April 20, 2024
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Parenting and Technology

In our last article, we spoke about some parenting challenges as relating to technology. The following three examples were cited:

The father who needed to be on his i-Phone during time at home with his children

The parents who were concerned with their child’s constant ‘obsession’ with their Facebook profile

The parents who were concerned with the volume of texts their daughter was sending

Perhaps you are reading this article and are thinking the following thought, “What is the problem with any of this? It is normal for parents to be on their i-Phones in the presence of their children. It is also normal for teenagers to be on Facebook and even normal for parents and children to communicate via texting.”

The answer to the above is that it is true that these things have become normal and routine in our society. It was just last week that I have witnessed a family of four standing together in line at a particular ice cream store, each one on his/her gadget for a long period of time. Furthermore, when walking in public places, it is not uncommon for me to see kids walking together but instead of engaging in conversation with each other, they are each individually on different gadgets.

While it is important to never draw general conclusions about any particular episode, these changes in society should push us to reflect on how these technological changes have impacted communication between parents and children.  Let’s apply this to the above examples:

When a parent is on an i-Phone in front of his children, it does send a message to the child that what is on my device or the person who is calling me is more important than the joined activity that we are engaged in at the present time.  The fact that some children don’t speak up or can’t speak up does not mean that they are not drawing conclusions from their parents’ behavior. It is for this reason that I often tell parents that when they come home from work, they should take their phones out of their pockets and put it away for the duration of time that their children are awake. If there is something pressing, I encourage parents to tell their children that they need to take a small break. However, joined activities should be ‘phone free.’

When a teenager is constantly updating his/her facebook profile, the parents need to communicate to their child their feelings about the situation. Communication and connection between parent and child cannot simply be introduced during the teenage years. It needs to be something that has been cultivated and developed over time. Therefore, dilemmas during the teenage years are seen as only a continuation of the relationship that I have had with my parents for the previous 13 years.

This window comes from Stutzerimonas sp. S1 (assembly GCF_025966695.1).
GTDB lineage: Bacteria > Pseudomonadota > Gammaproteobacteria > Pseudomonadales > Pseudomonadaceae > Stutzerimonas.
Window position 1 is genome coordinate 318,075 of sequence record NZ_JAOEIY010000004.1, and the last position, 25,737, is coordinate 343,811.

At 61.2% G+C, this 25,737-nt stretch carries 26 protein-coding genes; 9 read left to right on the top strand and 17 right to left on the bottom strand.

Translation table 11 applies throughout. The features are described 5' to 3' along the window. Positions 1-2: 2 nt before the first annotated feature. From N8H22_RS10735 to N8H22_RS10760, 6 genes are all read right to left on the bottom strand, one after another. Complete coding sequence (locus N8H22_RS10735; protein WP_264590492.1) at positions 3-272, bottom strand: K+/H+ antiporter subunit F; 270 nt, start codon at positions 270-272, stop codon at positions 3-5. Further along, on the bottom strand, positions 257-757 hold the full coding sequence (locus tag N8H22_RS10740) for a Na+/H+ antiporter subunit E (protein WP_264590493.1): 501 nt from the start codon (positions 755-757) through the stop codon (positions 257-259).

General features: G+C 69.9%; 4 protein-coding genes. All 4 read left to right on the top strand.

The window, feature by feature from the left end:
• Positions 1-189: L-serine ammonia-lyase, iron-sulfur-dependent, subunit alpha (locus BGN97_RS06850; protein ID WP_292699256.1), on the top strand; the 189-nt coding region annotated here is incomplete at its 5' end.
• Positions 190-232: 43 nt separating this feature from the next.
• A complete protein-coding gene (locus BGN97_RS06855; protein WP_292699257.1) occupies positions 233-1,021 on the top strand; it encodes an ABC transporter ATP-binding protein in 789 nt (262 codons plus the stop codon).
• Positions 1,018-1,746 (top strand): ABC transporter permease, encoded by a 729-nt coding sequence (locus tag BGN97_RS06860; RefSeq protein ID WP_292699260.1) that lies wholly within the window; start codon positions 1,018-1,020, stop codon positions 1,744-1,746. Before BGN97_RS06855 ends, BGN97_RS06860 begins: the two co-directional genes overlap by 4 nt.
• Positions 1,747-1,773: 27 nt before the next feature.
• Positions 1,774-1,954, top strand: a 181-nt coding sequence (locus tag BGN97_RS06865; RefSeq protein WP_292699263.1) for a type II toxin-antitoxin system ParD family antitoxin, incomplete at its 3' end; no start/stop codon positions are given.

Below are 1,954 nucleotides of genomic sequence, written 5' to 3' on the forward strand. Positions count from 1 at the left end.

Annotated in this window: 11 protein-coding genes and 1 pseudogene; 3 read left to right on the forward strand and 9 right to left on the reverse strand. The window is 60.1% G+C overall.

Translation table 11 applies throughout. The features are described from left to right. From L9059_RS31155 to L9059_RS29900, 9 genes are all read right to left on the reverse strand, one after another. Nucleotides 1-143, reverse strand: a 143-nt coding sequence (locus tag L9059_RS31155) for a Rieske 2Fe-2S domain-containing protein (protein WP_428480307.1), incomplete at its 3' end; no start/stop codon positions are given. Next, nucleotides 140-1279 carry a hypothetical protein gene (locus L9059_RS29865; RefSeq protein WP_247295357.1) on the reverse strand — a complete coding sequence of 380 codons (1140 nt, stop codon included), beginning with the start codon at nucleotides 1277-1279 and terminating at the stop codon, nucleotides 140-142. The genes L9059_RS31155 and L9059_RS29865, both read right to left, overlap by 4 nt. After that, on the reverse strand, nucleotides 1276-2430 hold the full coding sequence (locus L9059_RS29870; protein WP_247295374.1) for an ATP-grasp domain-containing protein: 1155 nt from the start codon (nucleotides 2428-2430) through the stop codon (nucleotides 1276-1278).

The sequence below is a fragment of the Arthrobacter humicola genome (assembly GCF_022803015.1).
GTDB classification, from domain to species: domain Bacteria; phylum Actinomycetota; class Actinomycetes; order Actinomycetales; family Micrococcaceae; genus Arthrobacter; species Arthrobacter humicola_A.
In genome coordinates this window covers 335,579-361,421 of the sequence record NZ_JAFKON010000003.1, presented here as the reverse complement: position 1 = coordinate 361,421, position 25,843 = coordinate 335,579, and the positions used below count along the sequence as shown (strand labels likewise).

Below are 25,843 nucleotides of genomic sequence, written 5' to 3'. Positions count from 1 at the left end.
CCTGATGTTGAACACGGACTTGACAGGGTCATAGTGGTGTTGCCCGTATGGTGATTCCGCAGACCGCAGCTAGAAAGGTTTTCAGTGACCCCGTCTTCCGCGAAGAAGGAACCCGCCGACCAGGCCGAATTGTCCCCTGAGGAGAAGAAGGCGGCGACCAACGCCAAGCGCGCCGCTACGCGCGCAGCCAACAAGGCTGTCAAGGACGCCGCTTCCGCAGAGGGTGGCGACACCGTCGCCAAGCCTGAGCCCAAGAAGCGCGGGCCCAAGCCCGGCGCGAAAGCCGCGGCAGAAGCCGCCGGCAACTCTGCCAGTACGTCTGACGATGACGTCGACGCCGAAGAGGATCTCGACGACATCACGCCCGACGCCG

Texting parents about routines, errands and shopping lists may be normal. However texting should not replace face to face communication between parents and children. The importance of attachment, connection and role modeling has been shown to provide children with safety, love and security. Research on families has already begun to show that families where children are provided with ‘over-exposure’ to technology are at some risk to develop an incohesive family structure.

It is incumbent upon all parents to think about how their use of technology impacts their relationship with their children. Waiting in line for ice cream is perhaps the best time to talk to your child about school. Studying for a test with your child should be free of any phone or device interruption. Finally, it is important to remember that our kids are watching us! The presence and focused attention of parents can go a long way to building a connection to your child.

Mark Staum, LCSW, is the school therapist for the PTACH program @ MTA. In his practice, Mark specializes in child and family mental health. In the past, Mark has developed social skills groups for both elementary and middle school aged children. Mark has developed many different workshops related to the social and emotional development of children and adolescents. To contact Mark, please email him at, [email protected]

By Mark Staum, LCSW

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